Gardner, R.A. (1999). Differentiating between parental alienation syndrome and bona fide abuse-neglect. American Journal of Family Therapy, 27, 97-107.

Goldsmith, S. (1999, March 4-10). The scarlet letter. New Times Los Angeles, Available: www.newtimesla.com/issues/1999-03-04/feature.html/page1.html

Grossman, L.S., & Cavanaugh, J.L., Jr. (1989). Do sex offenders minimize psychiatric symptoms? Journal of Forensic Science,34(4), 881-6.

Haywood, T.W., Grossman, L.S., & Hardy, D.W. (1993). Denial and social desirability in clinical evaluations of alleged sex offenders. Journal of Nervous & Mental Disorders, 181(3),183-8.

Hlady, L.J. & Gunter, E.J. (1990). Alleged child abuse in custody and access disputes. Child Abuse & Neglect, 14, 591-593.

Johnson, J.G., Cohen, P., Brown, J., Smailes, E.M., & Bernstein, D.P. (1999). Childhood maltreatment increases risk for personality disorders during early adulthood. Archives of General Psychiatry, 56, 600-6.

Jones, D.P.H., & Seig, A. (1988). Child sexual abuse allegations in custody or visitation disputes: A report of 20 cases. In E.B. Nicholson & J. Bulkley (Eds.), Sexual abuse allegations in custody and visitation cases: A resource book for judges and court personnel. Washington DC: American Bar Association, pp. 22-36.

Law Society of B.C. Gender Bias Committee. (1992). Gender equality in the justice system (volume II). Author, pp. 5-49.

Lund, M. (1995). A therapist's view of parental alienation syndrome. Family and Conciliation Review, 33(3), 308-16.

McDonald, M. (1998). The myth of epidemic false allegations of sexual abuse in divorce cases. Court Review, 12-19.

McIntosh, J.A., & Prinz, R.J. (1993). The incidence of alleged sexual abuse in 603 family court cases. Law and Human Behavior, 17(1), 95-101.

Merlino, J.P. (1998, February 7). Personal communication. (Joseph P. Merlino, M.D. is currently the Secretary of the American Academy of Psychoanalysis).

Moss, D.C. (1988, December 1). Abuse scale: Point system for abuse claims. American Bar Association Journal, 74, p. 26.

Myers, John E.B. (1993). Expert testimony describing psychological syndromes. Pacific Law Journal, 24, 1449-64.

Myers, John E.B. (1997). A mother's nightmare - incest: A practical legal guide for parents and professionals. Thousand Oaks, CA: Sage.

Paradise, J.E., Rostain, A.L., & Nathanson, M. (1988). Substantiation of sexual abuse charges when parents dispute custody or visitation. Pediatrics, 81(6), 835-9.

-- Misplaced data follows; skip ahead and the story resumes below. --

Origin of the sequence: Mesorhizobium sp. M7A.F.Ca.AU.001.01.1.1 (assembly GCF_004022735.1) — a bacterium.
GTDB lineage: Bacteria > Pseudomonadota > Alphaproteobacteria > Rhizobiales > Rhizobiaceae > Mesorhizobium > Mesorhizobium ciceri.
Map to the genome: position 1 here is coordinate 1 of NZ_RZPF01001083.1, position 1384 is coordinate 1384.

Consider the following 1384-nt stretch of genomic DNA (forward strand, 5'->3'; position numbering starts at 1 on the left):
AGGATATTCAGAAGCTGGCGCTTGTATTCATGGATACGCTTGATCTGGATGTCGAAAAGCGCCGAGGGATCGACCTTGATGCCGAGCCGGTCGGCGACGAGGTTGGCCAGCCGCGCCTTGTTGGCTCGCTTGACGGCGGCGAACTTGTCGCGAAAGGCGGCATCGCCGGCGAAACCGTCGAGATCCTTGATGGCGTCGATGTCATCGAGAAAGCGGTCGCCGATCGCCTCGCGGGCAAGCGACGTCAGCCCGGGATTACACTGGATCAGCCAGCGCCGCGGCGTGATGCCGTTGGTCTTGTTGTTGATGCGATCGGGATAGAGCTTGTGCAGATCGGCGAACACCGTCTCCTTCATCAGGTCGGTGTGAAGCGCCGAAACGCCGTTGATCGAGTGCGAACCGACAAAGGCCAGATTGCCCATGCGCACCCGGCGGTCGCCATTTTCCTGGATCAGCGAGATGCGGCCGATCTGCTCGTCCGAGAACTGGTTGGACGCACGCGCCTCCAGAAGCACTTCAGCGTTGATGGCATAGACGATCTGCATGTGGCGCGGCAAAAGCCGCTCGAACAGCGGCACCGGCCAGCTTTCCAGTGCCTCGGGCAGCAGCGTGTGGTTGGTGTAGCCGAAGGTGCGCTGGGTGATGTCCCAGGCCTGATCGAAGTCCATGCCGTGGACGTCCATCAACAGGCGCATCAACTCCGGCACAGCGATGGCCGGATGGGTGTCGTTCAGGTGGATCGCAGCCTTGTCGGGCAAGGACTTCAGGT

Penfold, P.S. (1997). Questionable beliefs about child sexual abuse allegations during custody disputes. Canadian Journal of Family Law, 14, 11-30.

Poliacoff, J.H., Greene, C.L., & Smith, L. (1999). Parental Alienation Syndrome: Frye v. Gardner in the family courts. Family Law Commentator (Florida Bar), 25(4), 19-20, 30-33.

Rotgers, F., & Barrett, D. (1996). Daubert v. Merrell Dow and expert testimony by clinical psychologists: Implications and recommendations for practice. Professional Psychology: Research and Practice, 27(5), 467-74.

Schuerger, J.M., & Reigle, N. (1988). Personality and biographic data that characterize men who abuse their wives. Journal of Clinical Psychology,44(1), 75-81.

Sherman, R. (1993, August 16). Gardner's law. The National Law Journal, pp. 1, 45-46.

Silverman, A.B., Reinherz, H.Z., & Giaconia, R.M. (1996). The long-term sequelae of child and adolescent abuse: A longitudinal community study. Child Abuse & Neglect, 20(8), 709-23.

Singer, M.I., Hussey, D., & Strom, K.J. (1992). Grooming the victim: An analysis of a perpetrator's seduction letter. Child Abuse & Neglect, 16, 877-86.

Sink, F. (1988). Studies of true and false allegations: A critical review. In E.B. Nicholson & J. Bulkley (Eds.), Sexual abuse allegations in custody and visitation cases: A resource book for judges and court personnel. Washington, DC: American Bar Association, pp. 37-47.

Sleek, S. (1998, February). Is psychologists' testimony going unheard?Some judges don't understand psychologists' research, while others discount their findings. APA Monitor, 29(2).

Thoennes, N., & Tjaden, P.G. (1990). The extent, nature, and validity of sexual abuse allegations in custody and visitation disputes. Child Sexual Abuse & Neglect, 14(2), 151-163.

Waldon, K.H., Joanis, D.E. (1996). Understanding and collaboratively treating parental alienation syndrome. American Journal of Family Law, 10, 121-33.

Wakefield, H., & Underwager, R.(1989). Editors' note. Issues in Child Abuse Accusations, 1, ii.

Walker, L.A. (1994). Abused women and survivor therapy. Washington, D.C.: American Psychological Association.

Wood, C.L. (1994). The parental alienation syndrome: A dangerous aura of reliability. Loyola of Los Angeles Law Review, 27, 1367-1415.

 

About the Author

Stephanie Dallam, R.N., M.S.N., is a Family Nurse Practitioner and Legal Nurse Consultant. She is currently an officer and researcher for the Leadership Council of Mental Health, Justice and the Media, a nonprofit organization that promotes the ethical application of psychological science to the public welfare. Prior to working for the Leadership Council, she worked in pediatric intensive care for 10 years at University of Missouri Hospital and Clinics, and is a former nursing instructor at the University of Missouri-Columbia. She has written numerous articles on issues related to the welfare of children.

 

The Leadership Council

PAS1

Please contact our Webmaster with questions or comments.
© Copyright 2002 Leadership Council, Inc.  All rights reserved.
.